You want to impress your visitors with your skills in the kitchen, but you just realized that your mashed potatoes came out watery rather than creamy and thick. Don’t worry! You can quickly thicken mashed potatoes using any of our eight methods.
The best part is that most of these methods don’t alter the flavor of your delectable mashed potatoes. They just thicken the texture to make them less watery. Many of them require no additional ingredients — all it takes is to learn the proper technique.
The most common ways to make mashed potatoes thicker:
- Add thickening agents
- Simmer the potatoes
- Add dehydrated potatoes
- Heat them in a microwave
- A quick bake in the oven
- Add more potatoes
- Strain the runny mashed potatoes
- Add cheese
1. Add Thickening Agents Like Cornstarch or Powdered Milk
If your mashed potatoes is too watery, you may rapidly thicken it using cornstarch or powdered milk.
Since corn starch doesn’t affect the flavor of the potatoes, it’s a terrific ingredient to have in our cupboards. Another alternative is milk powder.
Add 1 tablespoon of powdered milk or cornstarch to your runny potatoes and stir over low heat until you reach the desired consistency.
2. Simmer the Potatoes
A quick simmer can do wonders for the consistency of your mash. All you need to do is whisk the mashed potatoes in a saucepan over medium-high heat for a few minutes.
But don’t whisk with a spoon or ladle — a fork is the best choice as it prevents excessive stirring and hastens the evaporation of extra liquid or moisture. Also, avoid over stirring because it can ruin the texture and make it too sticky or gluey. Don’t cover the pan so as to allow the steam to evaporate.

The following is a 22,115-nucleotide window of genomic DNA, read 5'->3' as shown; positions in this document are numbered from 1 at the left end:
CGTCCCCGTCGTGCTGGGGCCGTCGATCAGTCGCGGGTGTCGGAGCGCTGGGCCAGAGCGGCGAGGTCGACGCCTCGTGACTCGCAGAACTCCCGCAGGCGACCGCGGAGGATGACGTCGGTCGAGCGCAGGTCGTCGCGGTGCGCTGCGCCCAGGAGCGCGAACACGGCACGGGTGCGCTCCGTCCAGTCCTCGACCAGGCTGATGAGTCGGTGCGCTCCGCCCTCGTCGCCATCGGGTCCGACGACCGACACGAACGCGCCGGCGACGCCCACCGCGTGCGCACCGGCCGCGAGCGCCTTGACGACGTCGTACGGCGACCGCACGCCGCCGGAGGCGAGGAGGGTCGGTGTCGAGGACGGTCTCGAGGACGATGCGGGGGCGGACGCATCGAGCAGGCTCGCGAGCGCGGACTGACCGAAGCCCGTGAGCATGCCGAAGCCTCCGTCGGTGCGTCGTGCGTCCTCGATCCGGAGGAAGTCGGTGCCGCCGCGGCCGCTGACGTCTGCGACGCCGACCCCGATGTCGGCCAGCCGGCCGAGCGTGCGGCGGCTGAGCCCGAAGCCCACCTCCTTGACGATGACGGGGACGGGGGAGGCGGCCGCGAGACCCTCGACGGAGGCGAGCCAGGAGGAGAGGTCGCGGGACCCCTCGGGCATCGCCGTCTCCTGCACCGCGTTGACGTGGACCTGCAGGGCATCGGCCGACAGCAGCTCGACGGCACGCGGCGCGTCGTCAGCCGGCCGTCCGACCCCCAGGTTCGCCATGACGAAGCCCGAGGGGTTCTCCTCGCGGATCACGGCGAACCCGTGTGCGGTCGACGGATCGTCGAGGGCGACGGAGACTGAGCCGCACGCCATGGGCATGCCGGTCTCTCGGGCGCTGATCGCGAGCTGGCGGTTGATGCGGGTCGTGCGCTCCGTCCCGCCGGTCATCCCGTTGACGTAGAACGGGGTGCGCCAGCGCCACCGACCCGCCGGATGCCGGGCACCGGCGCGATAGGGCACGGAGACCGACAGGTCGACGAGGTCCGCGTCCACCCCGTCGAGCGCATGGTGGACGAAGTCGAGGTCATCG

3. Add Dehydrated Potatoes
Did you know you can thicken potatoes with potatoes? If you have dehydrated potatoes on hand, incorporate them into the mashed potatoes one spoonful at a time. They’re perfect for soaking up excess water. Not only can they thicken the dish, but they add a smooth, delectable taste.
4. Heat Them in a Microwave
If you’re in a hurry, you can thicken runny mashed potatoes in the microwave.
In a microwave-safe container, microwave the potatoes for one minute on high heat. Give the potatoes a little toss after one minute.
Heat the potatoes again for a minute, then check to see if they need to thicken further. Continue until you get the desired consistency. Make sure the dish is not covered to allow the excess moisture to escape.
5. Bake Them in The Oven
The oven may also come in handy in thickening mashed potatoes. Set the oven to 300°F and place the potatoes in either a baking dish or casserole. Don’t cover them, so the moisture can evaporate rather than circulate in the pan.
Bake them for 15 minutes, test the consistency, and give them a little toss. If necessary, feel free to return the potatoes to the oven for 5 to 10 minutes.
6. Include More Potatoes
Do you have extra potatoes? They might save the day.
One or two potatoes should be plenty — you don’t need to cook an entire batch. The potatoes should be boiled and mashed. You can also use frozen ones, but you will have to wait for them to thaw.
Make sure to taste the dish once you add new ones to the mix. Add more seasoning if necessary.
You can reheat the dish on medium heat. Simmering will evaporate the remaining moisture and thicken the mash.
7. Strain the Runny Mashed Potatoes
Straining is another method that works well to thicken sloppy mashed potatoes.
You’ll need a strainer and a cheesecloth for this method. Just put the mash into the sieve and cover it with the cheesecloth. Roll the cheesecloth into a ball and gather the ends. Gently squeeze the moisture out, then drain for roughly one hour.